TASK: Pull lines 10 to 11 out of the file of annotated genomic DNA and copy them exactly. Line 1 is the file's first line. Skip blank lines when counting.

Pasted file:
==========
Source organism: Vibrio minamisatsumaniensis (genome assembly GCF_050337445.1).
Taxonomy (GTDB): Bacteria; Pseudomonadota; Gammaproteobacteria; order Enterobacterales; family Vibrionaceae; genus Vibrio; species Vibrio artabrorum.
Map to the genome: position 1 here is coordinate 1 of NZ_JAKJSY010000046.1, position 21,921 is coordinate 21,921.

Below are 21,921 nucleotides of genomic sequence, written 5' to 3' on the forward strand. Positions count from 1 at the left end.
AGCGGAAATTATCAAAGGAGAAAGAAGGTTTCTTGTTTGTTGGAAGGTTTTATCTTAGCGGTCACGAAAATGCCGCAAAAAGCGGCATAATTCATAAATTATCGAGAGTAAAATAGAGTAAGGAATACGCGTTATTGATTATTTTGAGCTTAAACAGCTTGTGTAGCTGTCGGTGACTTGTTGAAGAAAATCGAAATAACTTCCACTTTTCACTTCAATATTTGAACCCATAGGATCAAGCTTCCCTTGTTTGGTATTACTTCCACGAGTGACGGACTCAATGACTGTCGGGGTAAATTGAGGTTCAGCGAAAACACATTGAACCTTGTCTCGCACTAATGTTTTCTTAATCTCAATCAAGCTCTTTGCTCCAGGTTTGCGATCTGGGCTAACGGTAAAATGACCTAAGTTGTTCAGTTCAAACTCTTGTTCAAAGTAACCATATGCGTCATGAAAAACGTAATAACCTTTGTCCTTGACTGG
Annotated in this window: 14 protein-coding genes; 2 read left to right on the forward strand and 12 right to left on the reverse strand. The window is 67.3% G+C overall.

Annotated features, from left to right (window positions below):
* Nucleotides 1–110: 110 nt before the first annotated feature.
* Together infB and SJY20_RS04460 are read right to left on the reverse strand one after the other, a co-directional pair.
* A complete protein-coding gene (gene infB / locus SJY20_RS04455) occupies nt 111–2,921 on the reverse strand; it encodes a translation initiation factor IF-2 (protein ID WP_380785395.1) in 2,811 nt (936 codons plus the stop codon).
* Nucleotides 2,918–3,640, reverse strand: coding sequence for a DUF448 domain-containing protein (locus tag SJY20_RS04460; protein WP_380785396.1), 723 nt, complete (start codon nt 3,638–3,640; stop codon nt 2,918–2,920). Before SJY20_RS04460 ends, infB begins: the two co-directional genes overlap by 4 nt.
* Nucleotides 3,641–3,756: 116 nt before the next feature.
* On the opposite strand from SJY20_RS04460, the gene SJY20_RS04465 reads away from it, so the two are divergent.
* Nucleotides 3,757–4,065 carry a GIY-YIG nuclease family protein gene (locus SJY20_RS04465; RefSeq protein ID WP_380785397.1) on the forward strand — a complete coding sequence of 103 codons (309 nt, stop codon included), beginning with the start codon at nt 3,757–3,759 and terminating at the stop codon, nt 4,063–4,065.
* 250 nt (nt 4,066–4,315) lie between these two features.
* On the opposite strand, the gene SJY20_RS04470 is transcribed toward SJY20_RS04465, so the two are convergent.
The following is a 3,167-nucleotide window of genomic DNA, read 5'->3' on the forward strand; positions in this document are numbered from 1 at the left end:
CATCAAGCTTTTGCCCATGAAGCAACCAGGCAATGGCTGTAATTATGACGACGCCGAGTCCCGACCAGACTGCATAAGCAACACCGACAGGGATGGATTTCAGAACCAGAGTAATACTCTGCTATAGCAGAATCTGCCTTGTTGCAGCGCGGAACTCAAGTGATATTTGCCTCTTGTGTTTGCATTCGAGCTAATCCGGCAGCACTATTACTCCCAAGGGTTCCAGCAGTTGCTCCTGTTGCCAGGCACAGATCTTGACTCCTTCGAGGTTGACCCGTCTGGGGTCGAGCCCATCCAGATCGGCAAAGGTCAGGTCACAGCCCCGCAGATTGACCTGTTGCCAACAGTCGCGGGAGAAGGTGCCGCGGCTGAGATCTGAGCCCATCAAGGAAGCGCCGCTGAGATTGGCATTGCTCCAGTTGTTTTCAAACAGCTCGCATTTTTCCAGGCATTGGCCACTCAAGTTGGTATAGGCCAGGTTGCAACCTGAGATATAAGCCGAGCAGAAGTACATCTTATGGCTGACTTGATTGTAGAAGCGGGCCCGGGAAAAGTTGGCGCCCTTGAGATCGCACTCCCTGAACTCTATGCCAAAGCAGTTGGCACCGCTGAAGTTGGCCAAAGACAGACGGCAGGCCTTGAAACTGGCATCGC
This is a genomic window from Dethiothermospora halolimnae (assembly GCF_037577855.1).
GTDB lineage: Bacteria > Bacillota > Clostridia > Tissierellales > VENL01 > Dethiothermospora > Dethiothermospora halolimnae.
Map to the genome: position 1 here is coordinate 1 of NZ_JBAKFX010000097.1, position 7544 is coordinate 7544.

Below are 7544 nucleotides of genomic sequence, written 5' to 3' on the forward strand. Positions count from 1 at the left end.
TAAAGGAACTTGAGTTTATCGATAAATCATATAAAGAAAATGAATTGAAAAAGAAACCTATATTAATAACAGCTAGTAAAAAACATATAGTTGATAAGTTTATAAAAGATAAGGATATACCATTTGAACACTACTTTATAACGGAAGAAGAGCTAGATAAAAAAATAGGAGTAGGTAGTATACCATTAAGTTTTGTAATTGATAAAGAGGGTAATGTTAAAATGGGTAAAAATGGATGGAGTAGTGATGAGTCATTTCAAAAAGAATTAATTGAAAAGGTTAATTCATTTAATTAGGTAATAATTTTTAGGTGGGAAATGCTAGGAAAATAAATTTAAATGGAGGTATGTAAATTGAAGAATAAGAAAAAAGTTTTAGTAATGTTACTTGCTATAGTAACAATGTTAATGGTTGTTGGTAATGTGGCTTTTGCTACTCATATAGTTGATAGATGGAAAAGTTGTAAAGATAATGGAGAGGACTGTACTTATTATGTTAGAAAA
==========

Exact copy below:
* A complete protein-coding gene (gene infB / locus SJY20_RS04455) occupies nt 111–2,921 on the reverse strand; it encodes a translation initiation factor IF-2 (protein ID WP_380785395.1) in 2,811 nt (936 codons plus the stop codon).
* Nucleotides 2,918–3,640, reverse strand: coding sequence for a DUF448 domain-containing protein (locus tag SJY20_RS04460; protein WP_380785396.1), 723 nt, complete (start codon nt 3,638–3,640; stop codon nt 2,918–2,920). Before SJY20_RS04460 ends, infB begins: the two co-directional genes overlap by 4 nt.